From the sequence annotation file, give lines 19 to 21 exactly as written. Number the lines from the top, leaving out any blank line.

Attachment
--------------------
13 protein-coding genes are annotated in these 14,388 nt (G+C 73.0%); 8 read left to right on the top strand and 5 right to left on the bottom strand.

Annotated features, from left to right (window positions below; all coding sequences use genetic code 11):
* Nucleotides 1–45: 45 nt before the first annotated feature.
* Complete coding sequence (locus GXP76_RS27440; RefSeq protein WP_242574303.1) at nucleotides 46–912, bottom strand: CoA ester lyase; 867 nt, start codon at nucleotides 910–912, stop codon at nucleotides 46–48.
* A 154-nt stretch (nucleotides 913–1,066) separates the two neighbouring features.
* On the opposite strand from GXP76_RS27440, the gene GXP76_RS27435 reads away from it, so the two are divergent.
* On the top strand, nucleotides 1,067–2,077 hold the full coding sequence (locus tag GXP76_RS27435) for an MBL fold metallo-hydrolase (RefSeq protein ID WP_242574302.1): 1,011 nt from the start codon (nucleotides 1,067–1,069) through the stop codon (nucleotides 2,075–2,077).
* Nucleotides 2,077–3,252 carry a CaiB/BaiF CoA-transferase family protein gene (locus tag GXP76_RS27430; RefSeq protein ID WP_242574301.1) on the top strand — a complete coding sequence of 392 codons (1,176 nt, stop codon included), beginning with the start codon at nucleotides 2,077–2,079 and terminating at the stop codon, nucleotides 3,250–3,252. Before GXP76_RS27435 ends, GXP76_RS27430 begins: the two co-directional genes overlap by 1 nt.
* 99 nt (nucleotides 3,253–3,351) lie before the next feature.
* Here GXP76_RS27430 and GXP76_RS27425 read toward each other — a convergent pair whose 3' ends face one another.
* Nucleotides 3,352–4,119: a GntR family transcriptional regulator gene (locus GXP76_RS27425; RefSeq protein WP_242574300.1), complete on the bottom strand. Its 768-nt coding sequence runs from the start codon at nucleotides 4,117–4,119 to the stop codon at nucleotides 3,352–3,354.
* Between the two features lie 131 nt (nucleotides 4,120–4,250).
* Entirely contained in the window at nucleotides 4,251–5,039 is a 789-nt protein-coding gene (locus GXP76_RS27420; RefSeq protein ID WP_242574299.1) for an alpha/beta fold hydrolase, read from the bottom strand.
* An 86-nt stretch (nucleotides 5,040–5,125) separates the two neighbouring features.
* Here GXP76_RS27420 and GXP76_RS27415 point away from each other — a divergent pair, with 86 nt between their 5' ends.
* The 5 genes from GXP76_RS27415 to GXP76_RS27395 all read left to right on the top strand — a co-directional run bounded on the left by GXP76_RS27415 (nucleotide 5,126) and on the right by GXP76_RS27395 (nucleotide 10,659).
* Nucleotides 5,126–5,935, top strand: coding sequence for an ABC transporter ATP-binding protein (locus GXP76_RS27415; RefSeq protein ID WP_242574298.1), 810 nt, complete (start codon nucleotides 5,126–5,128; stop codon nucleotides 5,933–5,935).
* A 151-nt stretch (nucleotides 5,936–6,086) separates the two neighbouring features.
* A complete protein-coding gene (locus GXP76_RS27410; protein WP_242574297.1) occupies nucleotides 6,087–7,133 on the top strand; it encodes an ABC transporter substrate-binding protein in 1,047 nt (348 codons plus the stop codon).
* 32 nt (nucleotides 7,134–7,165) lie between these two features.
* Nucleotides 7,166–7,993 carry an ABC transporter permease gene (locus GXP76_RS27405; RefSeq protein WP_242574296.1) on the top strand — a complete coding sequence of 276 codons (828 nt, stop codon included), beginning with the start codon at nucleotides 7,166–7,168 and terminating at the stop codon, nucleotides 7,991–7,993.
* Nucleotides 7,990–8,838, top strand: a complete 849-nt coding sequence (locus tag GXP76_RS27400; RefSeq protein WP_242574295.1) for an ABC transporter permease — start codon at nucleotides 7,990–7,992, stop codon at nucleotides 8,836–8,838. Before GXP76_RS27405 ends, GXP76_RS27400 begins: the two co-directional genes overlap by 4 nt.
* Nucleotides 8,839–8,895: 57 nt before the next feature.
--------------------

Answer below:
* A complete protein-coding gene (locus GXP76_RS27410; protein WP_242574297.1) occupies nucleotides 6,087–7,133 on the top strand; it encodes an ABC transporter substrate-binding protein in 1,047 nt (348 codons plus the stop codon).
* 32 nt (nucleotides 7,134–7,165) lie between these two features.
* Nucleotides 7,166–7,993 carry an ABC transporter permease gene (locus GXP76_RS27405; RefSeq protein WP_242574296.1) on the top strand — a complete coding sequence of 276 codons (828 nt, stop codon included), beginning with the start codon at nucleotides 7,166–7,168 and terminating at the stop codon, nucleotides 7,991–7,993.